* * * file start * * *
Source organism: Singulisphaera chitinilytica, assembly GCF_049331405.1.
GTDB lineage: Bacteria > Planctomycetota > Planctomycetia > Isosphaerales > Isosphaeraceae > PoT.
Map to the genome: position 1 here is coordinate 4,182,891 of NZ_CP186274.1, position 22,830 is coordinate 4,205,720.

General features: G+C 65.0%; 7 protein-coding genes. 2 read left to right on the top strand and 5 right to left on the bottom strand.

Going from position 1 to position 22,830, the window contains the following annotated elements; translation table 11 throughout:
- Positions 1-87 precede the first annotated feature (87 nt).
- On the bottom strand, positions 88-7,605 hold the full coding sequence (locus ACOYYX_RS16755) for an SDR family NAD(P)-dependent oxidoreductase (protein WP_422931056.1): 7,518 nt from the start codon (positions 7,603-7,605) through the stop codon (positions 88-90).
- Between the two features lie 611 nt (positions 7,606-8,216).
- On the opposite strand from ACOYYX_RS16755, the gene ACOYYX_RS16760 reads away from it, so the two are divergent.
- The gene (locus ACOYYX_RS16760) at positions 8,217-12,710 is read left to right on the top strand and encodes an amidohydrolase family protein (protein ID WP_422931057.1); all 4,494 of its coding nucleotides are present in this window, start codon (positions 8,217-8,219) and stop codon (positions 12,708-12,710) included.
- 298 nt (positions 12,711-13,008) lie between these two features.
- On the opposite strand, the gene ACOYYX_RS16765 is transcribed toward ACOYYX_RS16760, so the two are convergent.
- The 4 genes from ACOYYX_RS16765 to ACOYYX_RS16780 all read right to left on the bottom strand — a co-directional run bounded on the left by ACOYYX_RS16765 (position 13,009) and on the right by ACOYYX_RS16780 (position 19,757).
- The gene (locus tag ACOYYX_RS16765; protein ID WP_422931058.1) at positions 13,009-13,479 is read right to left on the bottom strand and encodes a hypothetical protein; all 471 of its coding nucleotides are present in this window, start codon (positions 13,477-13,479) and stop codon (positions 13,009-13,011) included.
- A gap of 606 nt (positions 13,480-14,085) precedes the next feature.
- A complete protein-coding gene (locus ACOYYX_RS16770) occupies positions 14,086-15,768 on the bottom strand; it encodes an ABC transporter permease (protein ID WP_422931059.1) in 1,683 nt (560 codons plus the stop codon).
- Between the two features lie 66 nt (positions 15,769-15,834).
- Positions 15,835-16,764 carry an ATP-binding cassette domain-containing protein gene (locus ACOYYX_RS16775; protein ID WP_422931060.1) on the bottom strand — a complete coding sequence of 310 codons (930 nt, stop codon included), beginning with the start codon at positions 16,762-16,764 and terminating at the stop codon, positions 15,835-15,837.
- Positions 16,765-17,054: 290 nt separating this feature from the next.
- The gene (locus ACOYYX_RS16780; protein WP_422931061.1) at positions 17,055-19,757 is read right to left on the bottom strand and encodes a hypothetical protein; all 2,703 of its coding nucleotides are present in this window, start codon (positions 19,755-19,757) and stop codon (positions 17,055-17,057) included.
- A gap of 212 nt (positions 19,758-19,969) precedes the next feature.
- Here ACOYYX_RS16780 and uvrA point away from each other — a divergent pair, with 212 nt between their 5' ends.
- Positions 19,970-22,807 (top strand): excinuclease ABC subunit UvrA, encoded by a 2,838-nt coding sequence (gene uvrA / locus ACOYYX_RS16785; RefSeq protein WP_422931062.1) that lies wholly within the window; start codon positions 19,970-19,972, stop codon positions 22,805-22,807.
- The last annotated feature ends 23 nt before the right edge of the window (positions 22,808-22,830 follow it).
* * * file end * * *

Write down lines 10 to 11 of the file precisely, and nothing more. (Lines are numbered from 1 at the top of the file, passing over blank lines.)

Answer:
- The gene (locus ACOYYX_RS16760) at positions 8,217-12,710 is read left to right on the top strand and encodes an amidohydrolase family protein (protein ID WP_422931057.1); all 4,494 of its coding nucleotides are present in this window, start codon (positions 8,217-8,219) and stop codon (positions 12,708-12,710) included.
- 298 nt (positions 12,711-13,008) lie between these two features.